Doing the laundry and dishes

(22 Posts)
EloiseintheSun Thu 06-Feb-14 09:18:19

Any thoughts, please, about ecological and cheap (want to be as green as possible and on a very tight budget) products, homemade or otherwise, for the laundry and dishwasher?

I sometimes use soap nuts for the laundry (cheap and a large packet does many washes but not so great on stains) but wonder about a conditioner. Vinegar has been suggested but wouldn't that leave an unpleasant smell? Finding Ecover just too pricey right now.

Dish washer is more of a problem - again the Ecover tablets cost a lot but I am worried about the aquifers. We're in a hard water area so I feel that a rinse is pretty necessary.

Any ideas welcome!

treaclesoda Thu 06-Feb-14 09:27:58

vinegar, surprisingly, doesn't leave a smell on the clothes. But if you were worried about the smell, you can make your own fabric softener with 3 parts water, two parts vinegar and one part hair conditioner. You need to boil the water, to make the conditioner dissolve in it. It sounds extravagant to use hair conditioner, but you're diluting it so much that it goes a long way. But obviously it depends on being able to find an affordable hair conditioner that meets the criteria, so I realise this solution might not be perfect.

EloiseintheSun Thu 06-Feb-14 09:32:41

Many thanks for such a quick and practical response, treacle. I'll try the conditioner - I do have Green People conditioner which should fit the bill and can spare it alright because I find it lasts the family a very long time - thanks again.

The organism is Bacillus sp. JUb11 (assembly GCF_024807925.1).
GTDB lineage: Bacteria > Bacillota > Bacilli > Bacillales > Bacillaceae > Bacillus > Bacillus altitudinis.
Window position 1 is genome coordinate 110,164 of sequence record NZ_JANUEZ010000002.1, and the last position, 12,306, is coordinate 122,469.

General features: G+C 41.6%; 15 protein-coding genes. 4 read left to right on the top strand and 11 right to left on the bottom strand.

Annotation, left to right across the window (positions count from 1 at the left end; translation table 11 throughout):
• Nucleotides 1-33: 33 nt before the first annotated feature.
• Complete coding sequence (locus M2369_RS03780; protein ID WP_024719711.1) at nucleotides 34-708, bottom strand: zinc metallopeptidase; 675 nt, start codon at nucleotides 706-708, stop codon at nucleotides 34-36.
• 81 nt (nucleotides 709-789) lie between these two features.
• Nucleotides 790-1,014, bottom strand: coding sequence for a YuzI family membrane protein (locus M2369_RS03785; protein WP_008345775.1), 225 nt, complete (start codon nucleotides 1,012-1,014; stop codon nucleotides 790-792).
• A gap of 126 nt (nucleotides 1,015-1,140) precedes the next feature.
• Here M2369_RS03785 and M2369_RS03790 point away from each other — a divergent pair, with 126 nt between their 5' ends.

Helpyourself Thu 06-Feb-14 09:47:27

Don't just look to products, but changes you can make in behaviour- so wash less, wash at a lower temperature, avoid tumble drying- spin and hang out, and fold rather than iron.

Morepeasplease Thu 06-Feb-14 11:32:24

I use half an ecover tablet and it still cleans. Cuts the cost considerably. Very hard water here too. I put a table spoon of soda crystals (£1 a bag) in with the powder(also ecover) and only use the amount of powder suggested for soft water. The clothes seem clean enough (for my standards!!) and I've stopped needing fabric conditioner. The only thing I notice is the washing doesn't really smell of anything when it comes out of the machine, though that's not necessarily a bad thing but I do sort of miss that clean laundry smell (I expect we're better off without the perfume chemicals). I am considering making my own detergent with soda crystals, borax and soap. Not sure how much cheaper this works out or if it's any good though. I am already making my own cleaning spray to clean the bath etc and the results are very impressive.

EloiseintheSun Sat 08-Feb-14 19:06:52